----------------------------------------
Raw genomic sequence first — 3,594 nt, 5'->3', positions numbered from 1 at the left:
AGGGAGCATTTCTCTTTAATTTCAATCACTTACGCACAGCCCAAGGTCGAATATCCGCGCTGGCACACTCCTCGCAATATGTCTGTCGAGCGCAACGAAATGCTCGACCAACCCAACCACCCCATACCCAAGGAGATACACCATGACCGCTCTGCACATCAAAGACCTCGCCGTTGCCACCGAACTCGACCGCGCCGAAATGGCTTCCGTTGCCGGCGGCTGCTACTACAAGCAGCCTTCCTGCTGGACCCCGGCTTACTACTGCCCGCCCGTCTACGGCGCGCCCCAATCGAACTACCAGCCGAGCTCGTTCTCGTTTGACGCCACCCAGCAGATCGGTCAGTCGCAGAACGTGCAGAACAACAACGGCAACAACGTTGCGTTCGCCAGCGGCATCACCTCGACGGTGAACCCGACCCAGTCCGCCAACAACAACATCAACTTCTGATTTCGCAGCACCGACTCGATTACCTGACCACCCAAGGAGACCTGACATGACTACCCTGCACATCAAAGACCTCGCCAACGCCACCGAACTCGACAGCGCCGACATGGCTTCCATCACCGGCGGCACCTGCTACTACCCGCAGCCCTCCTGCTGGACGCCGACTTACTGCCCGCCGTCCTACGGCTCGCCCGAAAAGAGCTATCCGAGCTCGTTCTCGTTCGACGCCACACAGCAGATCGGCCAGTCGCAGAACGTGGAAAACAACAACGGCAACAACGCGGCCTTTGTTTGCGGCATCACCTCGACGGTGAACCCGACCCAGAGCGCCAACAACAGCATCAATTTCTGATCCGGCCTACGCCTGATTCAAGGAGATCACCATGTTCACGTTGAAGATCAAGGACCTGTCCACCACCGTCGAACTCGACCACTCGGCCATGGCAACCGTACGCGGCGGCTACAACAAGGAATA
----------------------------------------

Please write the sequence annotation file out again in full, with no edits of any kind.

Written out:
Raw genomic sequence first — 3,594 nt, 5'->3', positions numbered from 1 at the left:
AGGGAGCATTTCTCTTTAATTTCAATCACTTACGCACAGCCCAAGGTCGAATATCCGCGCTGGCACACTCCTCGCAATATGTCTGTCGAGCGCAACGAAATGCTCGACCAACCCAACCACCCCATACCCAAGGAGATACACCATGACCGCTCTGCACATCAAAGACCTCGCCGTTGCCACCGAACTCGACCGCGCCGAAATGGCTTCCGTTGCCGGCGGCTGCTACTACAAGCAGCCTTCCTGCTGGACCCCGGCTTACTACTGCCCGCCCGTCTACGGCGCGCCCCAATCGAACTACCAGCCGAGCTCGTTCTCGTTTGACGCCACCCAGCAGATCGGTCAGTCGCAGAACGTGCAGAACAACAACGGCAACAACGTTGCGTTCGCCAGCGGCATCACCTCGACGGTGAACCCGACCCAGTCCGCCAACAACAACATCAACTTCTGATTTCGCAGCACCGACTCGATTACCTGACCACCCAAGGAGACCTGACATGACTACCCTGCACATCAAAGACCTCGCCAACGCCACCGAACTCGACAGCGCCGACATGGCTTCCATCACCGGCGGCACCTGCTACTACCCGCAGCCCTCCTGCTGGACGCCGACTTACTGCCCGCCGTCCTACGGCTCGCCCGAAAAGAGCTATCCGAGCTCGTTCTCGTTCGACGCCACACAGCAGATCGGCCAGTCGCAGAACGTGGAAAACAACAACGGCAACAACGCGGCCTTTGTTTGCGGCATCACCTCGACGGTGAACCCGACCCAGAGCGCCAACAACAGCATCAATTTCTGATCCGGCCTACGCCTGATTCAAGGAGATCACCATGTTCACGTTGAAGATCAAGGACCTGTCCACCACCGTCGAACTCGACCACTCGGCCATGGCAACCGTACGCGGCGGCTACAACAAGGAATA